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Educational Impact of Rapid Ultrasound in Shock Protocol-EM Residency
The Rapid Ultrasound in Shock (RUSH) protocol is a valuable ultrasound examination for the evaluation of undifferentiated shock in acute care settings.
The Rapid Ultrasound in Shock (RUSH) protocol is a valuable ultrasound examination for the evaluation of undifferentiated shock in acute care settings. In the below study, emergency medicine residents at the University of Manitoba with equal introductory point-of-care ultrasound training were asked to perform and interpret RUSH protocol exams using SonoSim LiveScan® on a retrofitted training manikin.
Afterward, the same residents completed 8 hours of online didactic courses and hands-on ultrasound training, including the SonoSim® Rapid Ultrasound in Shock: Core Clinical Module, and were reassessed using SonoSim LiveScan®. After having completed the additional ultrasound training, residents showed improvement in the areas of “IVC image acquisition and interpretation, as well as interpretation for B-lines, lung sliding, cardiac apical and parasternal long axis, and DVT (p<0.05),” as well as improved comfort levels.
The study indicates that the SonoSim® Rapid Ultrasound in Shock: Core Clinical Module improves emergency medicine residents’ ability to perform and interpret the RUSH protocol examination.
Point-of-care ultrasound for assessment of undifferentiated hypotension and shock is part of the clinical scope of Emergency Physicians in Canada. The RUSH Exam outlines a systematic approach to these patients. A RUSH Exam educational model using didactic and hands-on practice was developed and implemented for Emergency Medicine (EM) residents. This study evaluated the effectiveness of the module in a simulated setting on the following endpoints: improvement in image acquisition, interpretation, speed, and subjective comfort level, among EM residents with basic ultrasound training.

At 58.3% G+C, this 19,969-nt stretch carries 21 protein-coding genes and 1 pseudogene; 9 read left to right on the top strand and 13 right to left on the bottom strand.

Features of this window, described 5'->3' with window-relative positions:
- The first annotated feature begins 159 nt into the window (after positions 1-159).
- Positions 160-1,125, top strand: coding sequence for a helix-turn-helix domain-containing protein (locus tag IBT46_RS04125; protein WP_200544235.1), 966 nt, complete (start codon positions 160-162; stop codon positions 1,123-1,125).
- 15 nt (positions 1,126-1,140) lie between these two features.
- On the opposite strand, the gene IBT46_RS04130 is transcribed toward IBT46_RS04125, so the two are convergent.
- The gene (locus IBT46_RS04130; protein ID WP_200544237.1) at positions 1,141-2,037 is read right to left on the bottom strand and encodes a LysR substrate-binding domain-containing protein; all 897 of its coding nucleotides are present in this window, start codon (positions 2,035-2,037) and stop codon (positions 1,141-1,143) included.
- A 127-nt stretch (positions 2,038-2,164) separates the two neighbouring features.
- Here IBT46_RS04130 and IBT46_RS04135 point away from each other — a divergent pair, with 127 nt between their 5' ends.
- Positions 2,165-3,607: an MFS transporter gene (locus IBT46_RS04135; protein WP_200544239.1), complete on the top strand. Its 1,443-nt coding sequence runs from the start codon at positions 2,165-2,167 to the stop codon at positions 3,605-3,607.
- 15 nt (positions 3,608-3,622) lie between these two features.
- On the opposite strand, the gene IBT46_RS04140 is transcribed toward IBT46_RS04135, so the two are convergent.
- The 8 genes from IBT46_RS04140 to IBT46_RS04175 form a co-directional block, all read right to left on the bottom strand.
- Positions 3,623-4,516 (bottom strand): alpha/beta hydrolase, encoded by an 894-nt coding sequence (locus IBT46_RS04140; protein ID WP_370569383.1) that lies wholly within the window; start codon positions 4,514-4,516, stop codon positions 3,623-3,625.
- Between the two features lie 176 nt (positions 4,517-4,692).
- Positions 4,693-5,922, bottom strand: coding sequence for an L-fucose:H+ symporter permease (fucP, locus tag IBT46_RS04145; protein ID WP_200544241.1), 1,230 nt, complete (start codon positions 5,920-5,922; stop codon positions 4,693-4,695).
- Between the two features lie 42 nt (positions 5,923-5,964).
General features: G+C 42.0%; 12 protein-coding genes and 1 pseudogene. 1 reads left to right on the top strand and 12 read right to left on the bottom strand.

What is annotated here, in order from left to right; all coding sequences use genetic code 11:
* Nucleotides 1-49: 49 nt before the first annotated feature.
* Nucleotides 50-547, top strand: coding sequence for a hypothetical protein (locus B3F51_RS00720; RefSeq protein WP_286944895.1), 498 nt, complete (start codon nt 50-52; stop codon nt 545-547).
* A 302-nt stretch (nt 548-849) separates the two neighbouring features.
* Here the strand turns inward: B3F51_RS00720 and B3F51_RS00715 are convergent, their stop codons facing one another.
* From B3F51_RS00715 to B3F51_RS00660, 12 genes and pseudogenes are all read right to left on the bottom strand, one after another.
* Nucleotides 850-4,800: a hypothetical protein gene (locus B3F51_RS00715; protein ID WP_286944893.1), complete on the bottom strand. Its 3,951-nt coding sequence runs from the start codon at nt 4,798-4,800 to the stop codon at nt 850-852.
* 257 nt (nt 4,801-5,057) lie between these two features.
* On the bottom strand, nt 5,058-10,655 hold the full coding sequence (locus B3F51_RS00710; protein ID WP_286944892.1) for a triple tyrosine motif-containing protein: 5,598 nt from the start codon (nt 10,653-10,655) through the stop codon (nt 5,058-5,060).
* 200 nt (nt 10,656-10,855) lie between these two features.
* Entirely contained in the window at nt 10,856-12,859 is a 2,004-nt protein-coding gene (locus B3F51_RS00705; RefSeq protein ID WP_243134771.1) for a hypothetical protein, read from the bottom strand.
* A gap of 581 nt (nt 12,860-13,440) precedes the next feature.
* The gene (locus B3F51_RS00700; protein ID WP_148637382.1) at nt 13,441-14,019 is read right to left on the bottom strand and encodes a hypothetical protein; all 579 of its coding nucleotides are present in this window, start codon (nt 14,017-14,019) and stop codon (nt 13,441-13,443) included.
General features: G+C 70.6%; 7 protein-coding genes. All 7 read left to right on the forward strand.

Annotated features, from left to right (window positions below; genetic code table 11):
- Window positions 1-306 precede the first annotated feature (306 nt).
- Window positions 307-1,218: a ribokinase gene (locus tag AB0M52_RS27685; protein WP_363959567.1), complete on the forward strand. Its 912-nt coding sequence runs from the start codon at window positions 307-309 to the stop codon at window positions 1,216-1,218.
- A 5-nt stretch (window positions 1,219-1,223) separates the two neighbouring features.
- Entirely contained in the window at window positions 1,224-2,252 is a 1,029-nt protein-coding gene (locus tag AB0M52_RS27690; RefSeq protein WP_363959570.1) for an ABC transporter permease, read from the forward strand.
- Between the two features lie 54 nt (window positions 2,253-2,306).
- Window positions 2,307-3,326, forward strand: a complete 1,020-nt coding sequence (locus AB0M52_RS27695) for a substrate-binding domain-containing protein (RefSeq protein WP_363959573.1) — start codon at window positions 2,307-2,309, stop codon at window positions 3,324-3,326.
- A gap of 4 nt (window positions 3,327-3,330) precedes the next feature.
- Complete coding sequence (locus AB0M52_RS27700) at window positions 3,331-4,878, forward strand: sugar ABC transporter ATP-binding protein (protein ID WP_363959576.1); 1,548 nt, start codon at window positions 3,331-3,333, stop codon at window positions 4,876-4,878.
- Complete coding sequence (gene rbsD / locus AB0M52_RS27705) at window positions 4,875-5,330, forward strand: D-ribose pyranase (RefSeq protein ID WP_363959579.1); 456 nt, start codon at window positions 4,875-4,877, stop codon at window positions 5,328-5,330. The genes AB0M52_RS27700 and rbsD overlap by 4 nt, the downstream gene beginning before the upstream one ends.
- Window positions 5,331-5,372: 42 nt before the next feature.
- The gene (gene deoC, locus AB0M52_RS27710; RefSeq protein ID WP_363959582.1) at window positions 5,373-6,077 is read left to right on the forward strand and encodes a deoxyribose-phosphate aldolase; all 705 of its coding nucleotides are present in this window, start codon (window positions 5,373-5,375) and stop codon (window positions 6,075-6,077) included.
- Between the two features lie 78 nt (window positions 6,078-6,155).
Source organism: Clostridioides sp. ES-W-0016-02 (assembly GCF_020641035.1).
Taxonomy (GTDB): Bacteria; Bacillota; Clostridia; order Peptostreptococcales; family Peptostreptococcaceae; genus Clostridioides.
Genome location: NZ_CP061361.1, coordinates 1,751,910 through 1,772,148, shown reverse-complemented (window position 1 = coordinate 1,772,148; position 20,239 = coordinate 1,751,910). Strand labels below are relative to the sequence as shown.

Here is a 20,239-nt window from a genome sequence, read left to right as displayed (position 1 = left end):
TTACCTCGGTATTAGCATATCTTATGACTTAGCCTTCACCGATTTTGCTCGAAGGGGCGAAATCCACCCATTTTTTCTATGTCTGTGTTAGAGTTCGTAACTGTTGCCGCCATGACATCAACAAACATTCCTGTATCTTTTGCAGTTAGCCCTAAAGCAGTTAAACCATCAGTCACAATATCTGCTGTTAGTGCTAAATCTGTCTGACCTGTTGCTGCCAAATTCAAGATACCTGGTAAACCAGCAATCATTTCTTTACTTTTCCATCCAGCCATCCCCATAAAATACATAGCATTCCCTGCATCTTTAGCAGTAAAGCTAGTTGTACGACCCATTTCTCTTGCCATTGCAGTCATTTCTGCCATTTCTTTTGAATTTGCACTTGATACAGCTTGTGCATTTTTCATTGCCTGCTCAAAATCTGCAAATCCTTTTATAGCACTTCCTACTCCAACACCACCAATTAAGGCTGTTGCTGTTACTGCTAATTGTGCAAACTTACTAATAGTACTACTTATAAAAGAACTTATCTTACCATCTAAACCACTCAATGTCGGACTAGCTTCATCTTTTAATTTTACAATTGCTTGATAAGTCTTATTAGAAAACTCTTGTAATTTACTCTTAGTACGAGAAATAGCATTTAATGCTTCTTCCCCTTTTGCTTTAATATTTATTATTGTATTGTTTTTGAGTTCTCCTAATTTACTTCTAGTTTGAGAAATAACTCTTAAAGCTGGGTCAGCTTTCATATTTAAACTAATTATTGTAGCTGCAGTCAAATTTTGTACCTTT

Approval was received from the institutional health research ethics board for this before and after simulation study. Residents in the -EM Program or CCFP-EM Program from July 2014 to July 2015 were eligible to consent. Participants were excluded if they were unable to complete all portions. All residents were educated to the same level of introductory ultrasound training based on the curriculum in place at our institution. The 8-hour intervention included RUSH didactic and hands-on small group sessions. Testing before and after the intervention was performed with the SonoSim Livescan® training platform. Two evaluators scored each resident on the accuracy of image acquisition, image interpretation, and time to scan completion. A before and after survey assessed resident comfort level with performing ultrasound on an emergency patient in shock, and basing decisions on ultrasound findings. Statistical analysis was performed using McNemar’s test for image acquisition and interpretation, a paired T-test for time, and the Bahpkar test for the questionnaire.
16 EM residents including 11 senior residents and 5 junior residents were enrolled. Improvement was achieved in the categories of IVC image acquisition and interpretation, as well as interpretation for B-lines, lung sliding, cardiac apical and parasternal long axis, and DVT (p<0.05). The subjective comfort level of performing ultrasound in shock and basing decisions on the findings was increased (p<0.0001). Among junior residents, there was an increased speed of image acquisition.
With the introduction of the RUSH Exam educational module, EM residents showed improved image acquisition, image interpretation, speed, and comfort level when using ultrasound in critically ill patients.
To read the article, visit The Canadian Journal of Emergency Medicine Website.